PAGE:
The economic theory describes the relationships within economy, focusing on people involved in the production (and reproduction) process. Despite the existence of various forms of these processes’ coordination, the dominant form with a particular place in economic considerations is the monetary exchange on the market. Remaining forms – redistribution made by the state and the gift related to reciprocity – are treated as supplementary to the former. This also impacts the hierarchy of activities in which those related to the market, such as paid work, are given more attention than those performed without pay, such as care work. Some authors directly mention lack of respect for people performing care work. Relationships shaped under the capitalist system in which money constitutes a unit of value overlap with relationships between men and women. There is a universal division in which women are charged with performing unpaid work for the household, and men with paid work. The report on social development prepared by UNDP in 1995, devoted entirely to the gender relationships indicates that women perform 53% of all global work, while men only 47%. And yet 75% of work performed by men is paid, compared to only 33% of work performed by women.
The ratios described above form an image of undervalued women’s work which is nevertheless the foundation of a system that enables the reproduction of the workforce. The significance of this work for the survival of society became clearly visible in the recent months when during the social distancing all family activities moved indoors. The amount of unpaid work skyrocketed and the question arose – who does this work? Were the shifts which we witnessed only short-term and will the gender division of work come back to its previous shape after the COVID-19-related danger passes? What is the vision of the division of work between women and men and the meaning assigned to unpaid work, and finally, whether and how these relationships will change in future?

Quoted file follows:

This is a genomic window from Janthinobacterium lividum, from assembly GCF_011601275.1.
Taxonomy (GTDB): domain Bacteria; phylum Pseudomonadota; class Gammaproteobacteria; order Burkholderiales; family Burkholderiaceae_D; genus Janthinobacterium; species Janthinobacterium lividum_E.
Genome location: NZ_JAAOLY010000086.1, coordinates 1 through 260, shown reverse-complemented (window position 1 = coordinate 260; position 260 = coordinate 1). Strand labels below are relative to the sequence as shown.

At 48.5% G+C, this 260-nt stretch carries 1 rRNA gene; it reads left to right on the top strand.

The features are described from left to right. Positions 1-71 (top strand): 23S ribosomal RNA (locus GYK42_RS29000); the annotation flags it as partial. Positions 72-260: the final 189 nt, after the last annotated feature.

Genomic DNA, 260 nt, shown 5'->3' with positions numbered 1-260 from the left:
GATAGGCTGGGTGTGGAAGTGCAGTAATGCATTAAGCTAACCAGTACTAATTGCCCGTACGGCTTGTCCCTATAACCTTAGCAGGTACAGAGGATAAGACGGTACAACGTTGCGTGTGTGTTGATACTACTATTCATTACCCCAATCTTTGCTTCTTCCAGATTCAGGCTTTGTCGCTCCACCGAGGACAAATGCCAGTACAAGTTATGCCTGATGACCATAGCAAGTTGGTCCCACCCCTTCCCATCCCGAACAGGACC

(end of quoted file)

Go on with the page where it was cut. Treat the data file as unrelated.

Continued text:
The meeting will be held in the Biennale Warszawa venue at 34/50 Marszałkowska Street (MA3450). The participation is free, but the number of places is limited and prior registration is required. Please register via the application form available on our website. Kindly provide a short justification (up to 1000 characters including spaces) which we will use to select the participants who will be informed via e-mail.
Due to the pandemic sanitary regime, the number of places is severely limited. Therefore, we would like to ask that only people certain they will attend register for the event. Thank you.
Both the meeting and the subsequent discussion will be recorded.
We will be streaming the event online on our YouTube and Facebook channels.
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We introduced a limit of visitors. At any one time, the venue can be attended by 15 visitors.
The cloakroom and the coffee-and-tea corner are currently not in use.